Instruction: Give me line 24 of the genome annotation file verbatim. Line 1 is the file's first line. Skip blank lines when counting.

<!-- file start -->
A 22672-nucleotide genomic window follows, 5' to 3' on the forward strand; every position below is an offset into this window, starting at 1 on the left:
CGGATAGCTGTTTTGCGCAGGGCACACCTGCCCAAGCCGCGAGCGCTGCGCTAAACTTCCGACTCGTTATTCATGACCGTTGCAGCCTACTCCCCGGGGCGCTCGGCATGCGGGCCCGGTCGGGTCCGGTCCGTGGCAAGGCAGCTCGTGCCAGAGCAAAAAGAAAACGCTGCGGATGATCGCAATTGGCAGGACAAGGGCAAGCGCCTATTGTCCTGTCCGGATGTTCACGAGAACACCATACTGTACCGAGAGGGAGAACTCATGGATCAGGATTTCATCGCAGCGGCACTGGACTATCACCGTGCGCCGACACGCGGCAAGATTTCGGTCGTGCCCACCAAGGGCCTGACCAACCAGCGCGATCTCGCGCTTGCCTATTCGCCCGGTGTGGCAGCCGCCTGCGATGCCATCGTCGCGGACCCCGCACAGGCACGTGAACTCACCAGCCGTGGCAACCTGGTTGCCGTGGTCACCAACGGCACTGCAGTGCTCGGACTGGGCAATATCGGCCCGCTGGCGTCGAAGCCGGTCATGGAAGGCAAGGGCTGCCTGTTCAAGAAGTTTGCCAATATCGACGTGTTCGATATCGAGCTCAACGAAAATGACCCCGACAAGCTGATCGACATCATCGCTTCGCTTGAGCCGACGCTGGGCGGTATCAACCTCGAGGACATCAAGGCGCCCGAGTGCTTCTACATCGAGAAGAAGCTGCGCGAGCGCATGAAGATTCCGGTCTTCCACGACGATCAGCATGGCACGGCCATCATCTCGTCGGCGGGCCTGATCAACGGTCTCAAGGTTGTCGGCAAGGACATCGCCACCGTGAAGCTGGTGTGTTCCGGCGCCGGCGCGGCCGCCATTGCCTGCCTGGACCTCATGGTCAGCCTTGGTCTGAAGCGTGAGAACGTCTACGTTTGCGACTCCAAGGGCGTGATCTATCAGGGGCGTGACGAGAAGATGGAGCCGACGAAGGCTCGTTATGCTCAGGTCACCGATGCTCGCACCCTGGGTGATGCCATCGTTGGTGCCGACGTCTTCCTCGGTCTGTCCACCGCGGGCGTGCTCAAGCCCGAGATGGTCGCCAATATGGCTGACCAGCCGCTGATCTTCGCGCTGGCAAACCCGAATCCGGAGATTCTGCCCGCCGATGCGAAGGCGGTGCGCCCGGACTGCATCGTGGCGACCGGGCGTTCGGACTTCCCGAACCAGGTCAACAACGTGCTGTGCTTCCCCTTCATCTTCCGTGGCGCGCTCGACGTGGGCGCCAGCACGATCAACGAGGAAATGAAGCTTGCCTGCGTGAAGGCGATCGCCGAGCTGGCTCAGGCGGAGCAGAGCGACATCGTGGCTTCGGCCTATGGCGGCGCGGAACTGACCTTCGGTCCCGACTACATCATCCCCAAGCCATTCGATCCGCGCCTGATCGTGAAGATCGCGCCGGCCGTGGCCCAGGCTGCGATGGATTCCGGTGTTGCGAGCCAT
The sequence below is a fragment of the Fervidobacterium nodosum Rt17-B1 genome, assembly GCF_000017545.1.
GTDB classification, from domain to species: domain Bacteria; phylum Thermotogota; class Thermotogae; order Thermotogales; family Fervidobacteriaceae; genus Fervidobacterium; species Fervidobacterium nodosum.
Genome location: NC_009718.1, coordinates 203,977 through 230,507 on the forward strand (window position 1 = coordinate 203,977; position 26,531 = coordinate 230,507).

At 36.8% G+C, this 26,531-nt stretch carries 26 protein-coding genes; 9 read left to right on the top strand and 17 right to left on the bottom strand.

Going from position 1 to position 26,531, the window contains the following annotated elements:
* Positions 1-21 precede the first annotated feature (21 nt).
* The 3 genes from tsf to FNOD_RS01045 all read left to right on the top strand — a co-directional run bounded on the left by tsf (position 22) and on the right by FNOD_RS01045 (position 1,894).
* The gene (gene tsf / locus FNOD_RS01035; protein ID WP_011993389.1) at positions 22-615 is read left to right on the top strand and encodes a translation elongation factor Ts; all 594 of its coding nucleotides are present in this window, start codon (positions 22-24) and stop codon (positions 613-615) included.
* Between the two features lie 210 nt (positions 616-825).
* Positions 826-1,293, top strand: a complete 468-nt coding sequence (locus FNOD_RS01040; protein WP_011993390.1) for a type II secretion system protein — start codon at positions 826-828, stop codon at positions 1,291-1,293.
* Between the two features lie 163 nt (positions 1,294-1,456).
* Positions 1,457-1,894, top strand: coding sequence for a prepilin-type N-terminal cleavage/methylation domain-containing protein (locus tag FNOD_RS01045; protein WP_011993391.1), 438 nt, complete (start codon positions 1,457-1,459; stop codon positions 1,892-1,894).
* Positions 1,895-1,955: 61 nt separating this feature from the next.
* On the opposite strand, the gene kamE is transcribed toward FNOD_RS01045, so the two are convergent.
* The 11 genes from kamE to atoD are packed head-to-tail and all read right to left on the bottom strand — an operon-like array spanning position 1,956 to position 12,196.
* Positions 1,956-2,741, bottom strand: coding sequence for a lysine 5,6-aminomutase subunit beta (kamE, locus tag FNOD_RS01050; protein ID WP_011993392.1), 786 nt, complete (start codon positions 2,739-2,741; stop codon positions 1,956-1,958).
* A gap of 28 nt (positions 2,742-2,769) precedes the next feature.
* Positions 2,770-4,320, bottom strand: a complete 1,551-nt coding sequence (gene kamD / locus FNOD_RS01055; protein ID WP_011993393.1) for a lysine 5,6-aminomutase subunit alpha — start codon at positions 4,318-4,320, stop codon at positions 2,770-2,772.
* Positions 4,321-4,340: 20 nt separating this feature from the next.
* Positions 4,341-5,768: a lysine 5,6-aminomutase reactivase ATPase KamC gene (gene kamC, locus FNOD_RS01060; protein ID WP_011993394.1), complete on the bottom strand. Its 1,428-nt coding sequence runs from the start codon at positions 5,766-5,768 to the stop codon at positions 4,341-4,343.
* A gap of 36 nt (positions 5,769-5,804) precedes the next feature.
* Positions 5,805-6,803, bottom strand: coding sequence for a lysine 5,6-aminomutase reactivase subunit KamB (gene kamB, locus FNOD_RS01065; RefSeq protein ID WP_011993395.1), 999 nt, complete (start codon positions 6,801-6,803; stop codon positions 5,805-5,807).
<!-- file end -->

* Positions 5,805-6,803, bottom strand: coding sequence for a lysine 5,6-aminomutase reactivase subunit KamB (gene kamB, locus FNOD_RS01065; RefSeq protein ID WP_011993395.1), 999 nt, complete (start codon positions 6,801-6,803; stop codon positions 5,805-5,807).